Gas (Flatus)

Overview

Flatus is the medical word for the gas manufactured in the stomach and intestines. It’s produced as food is broken down into usable energy. Bacteria in the colon ferment carbohydrates that were not absorbed in the small intestine. It’s normal to pass gas from the intestine 6-30 times per day. The amount of gas and the types of foods which produce gas vary among individuals, as do the foods which produce malodorous gas.

Symptoms and Diagnosis

Symptoms include voluntary and involuntary passing of gas as burps (eructations) or from the intestine as flatus. Some people experience sharp pains or cramping, anywhere in the abdomen and traveling within the abdomen. Gas pain can be intense but is usually brief. When the gas is gone pain ceases. Distension and tightness in the abdomen may occur (bloating.) Gas can be mistaken for heart disease, gallstones, appendicitis and other diseases, and the diseases may be mistaken for gas. Medical attention should be sought when these conditions accompanied by gas: severe, prolonged or recurrent abdominal pain, nausea or vomiting, weight loss, fever, chest pain, or bloody stools.

A physician can usually identify the source of the excess gas by the patient’s medical history, reviewing dietary habits and physical examination. At times, some additional testing may be indicated in a search for underlying disease.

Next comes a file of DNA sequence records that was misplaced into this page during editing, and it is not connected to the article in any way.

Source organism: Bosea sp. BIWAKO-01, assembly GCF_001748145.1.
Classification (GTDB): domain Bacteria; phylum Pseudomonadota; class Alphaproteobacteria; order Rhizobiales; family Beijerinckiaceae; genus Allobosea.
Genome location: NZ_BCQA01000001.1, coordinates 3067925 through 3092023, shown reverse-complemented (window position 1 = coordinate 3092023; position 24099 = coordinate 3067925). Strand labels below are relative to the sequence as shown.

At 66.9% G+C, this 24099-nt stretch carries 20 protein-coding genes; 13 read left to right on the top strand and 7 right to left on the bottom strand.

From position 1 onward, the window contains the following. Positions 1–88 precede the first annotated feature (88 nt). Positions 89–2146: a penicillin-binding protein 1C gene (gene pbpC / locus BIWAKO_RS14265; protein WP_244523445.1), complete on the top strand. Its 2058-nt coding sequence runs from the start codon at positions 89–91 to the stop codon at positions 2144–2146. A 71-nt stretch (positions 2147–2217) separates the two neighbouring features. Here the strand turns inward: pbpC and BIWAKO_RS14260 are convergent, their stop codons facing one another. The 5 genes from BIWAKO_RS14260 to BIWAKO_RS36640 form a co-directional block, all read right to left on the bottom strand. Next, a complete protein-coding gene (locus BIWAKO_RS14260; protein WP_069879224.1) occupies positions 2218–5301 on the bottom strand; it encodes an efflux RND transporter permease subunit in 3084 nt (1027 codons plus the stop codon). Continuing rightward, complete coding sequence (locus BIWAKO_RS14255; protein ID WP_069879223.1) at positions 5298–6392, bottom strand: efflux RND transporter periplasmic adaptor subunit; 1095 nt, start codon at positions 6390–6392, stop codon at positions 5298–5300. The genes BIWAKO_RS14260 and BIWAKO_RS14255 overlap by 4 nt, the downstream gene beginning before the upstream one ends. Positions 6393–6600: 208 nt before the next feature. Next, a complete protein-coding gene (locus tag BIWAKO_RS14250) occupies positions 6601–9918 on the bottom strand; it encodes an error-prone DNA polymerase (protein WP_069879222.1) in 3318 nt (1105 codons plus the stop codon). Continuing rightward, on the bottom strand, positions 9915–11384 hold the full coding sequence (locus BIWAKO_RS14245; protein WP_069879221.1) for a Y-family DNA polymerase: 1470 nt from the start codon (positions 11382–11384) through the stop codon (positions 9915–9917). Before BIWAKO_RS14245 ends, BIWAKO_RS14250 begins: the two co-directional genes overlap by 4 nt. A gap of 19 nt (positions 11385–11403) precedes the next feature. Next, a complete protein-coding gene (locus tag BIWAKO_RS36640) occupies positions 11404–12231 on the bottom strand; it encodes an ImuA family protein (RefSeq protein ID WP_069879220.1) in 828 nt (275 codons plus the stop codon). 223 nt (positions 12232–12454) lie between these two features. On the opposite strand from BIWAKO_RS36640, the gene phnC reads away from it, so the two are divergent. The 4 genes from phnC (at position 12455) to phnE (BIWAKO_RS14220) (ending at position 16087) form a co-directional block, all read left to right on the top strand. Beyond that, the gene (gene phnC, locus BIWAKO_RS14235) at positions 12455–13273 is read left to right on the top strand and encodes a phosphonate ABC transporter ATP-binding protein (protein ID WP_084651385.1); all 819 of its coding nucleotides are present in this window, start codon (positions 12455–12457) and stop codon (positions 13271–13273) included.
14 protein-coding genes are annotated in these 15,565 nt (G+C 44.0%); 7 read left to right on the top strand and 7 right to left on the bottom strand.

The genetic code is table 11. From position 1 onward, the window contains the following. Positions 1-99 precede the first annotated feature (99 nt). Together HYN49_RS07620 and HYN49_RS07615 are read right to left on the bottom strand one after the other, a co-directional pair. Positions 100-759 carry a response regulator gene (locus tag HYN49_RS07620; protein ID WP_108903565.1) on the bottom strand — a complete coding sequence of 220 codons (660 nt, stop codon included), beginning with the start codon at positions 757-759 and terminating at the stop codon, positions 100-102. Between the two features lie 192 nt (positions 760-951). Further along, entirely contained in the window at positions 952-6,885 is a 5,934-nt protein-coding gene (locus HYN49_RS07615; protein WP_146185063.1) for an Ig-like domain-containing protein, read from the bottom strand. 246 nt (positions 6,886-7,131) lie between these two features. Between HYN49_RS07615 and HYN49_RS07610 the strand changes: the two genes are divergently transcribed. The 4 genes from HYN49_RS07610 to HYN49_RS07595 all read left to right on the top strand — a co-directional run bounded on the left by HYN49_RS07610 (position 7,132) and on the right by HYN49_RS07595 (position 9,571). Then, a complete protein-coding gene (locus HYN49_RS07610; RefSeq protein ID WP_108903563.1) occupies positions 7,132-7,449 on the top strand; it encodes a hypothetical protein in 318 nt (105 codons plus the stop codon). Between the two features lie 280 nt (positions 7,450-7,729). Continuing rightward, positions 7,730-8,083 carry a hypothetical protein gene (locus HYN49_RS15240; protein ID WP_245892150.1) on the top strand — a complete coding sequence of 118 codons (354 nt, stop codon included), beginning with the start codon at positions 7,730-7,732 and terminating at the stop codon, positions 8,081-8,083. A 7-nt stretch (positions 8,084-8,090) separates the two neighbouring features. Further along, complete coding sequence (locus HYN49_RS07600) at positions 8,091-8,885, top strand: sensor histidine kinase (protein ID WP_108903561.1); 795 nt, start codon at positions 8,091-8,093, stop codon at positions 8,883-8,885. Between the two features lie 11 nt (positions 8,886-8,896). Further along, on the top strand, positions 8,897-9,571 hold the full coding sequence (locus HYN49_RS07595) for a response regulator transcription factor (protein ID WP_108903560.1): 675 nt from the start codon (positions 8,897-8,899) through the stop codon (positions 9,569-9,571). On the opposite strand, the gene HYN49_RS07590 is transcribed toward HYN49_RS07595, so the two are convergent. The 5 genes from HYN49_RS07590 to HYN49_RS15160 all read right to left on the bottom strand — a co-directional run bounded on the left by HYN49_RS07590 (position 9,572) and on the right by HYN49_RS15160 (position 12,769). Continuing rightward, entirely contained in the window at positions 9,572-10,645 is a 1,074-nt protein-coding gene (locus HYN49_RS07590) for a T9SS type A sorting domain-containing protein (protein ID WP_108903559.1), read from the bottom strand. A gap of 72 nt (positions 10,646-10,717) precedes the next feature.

Causes

High-fiber foods help regulate blood sugar and cholesterol, and stimulate regular bowel movements. Although desirable as nutrients, high-fiber foods are the greatest gas producers, and may cause abdominal pain. Some of the high-fiber sources are fruits and vegetables, whole grains, beans and peas (legumes.) Fiber supplements containing psyllium, such as Metamucil, can be a source of excess gas, especially if introduced to the diet too quickly. Carbonated beverages, such as soda and beer, can cause excess gas. Swallowing air occurs with eating and drinking too fast, chewing gum, sucking on candy or drinking through a straw. Some chronic medical conditions, such as diverticulitis or inflammatory bowel disease (ulcerative colitis or Crohn’s disease), are more serious causes of excess gas production.

Antibiotics may cause gas by disrupting the normal bacterial balance in the colon. Constipation can make it difficult to pass gas, causing bloating and discomfort. The excessive use of laxatives can also cause excess gas.

A common food intolerance is to lactose, the sugar in cow’s milk. Many people aren’t able to digest lactose efficiently after age 6, and even some infants are lactose intolerant. Gluten, a protein found in wheat and some other grains can result in excess gas, diarrhea and weight loss. Artificial sweeteners such as sorbitol and mannitol, found in some sugar-free foods and beverages, often cause excess gas. Continue reading for Prevention and Treatment Information . . .

Pages: 1 2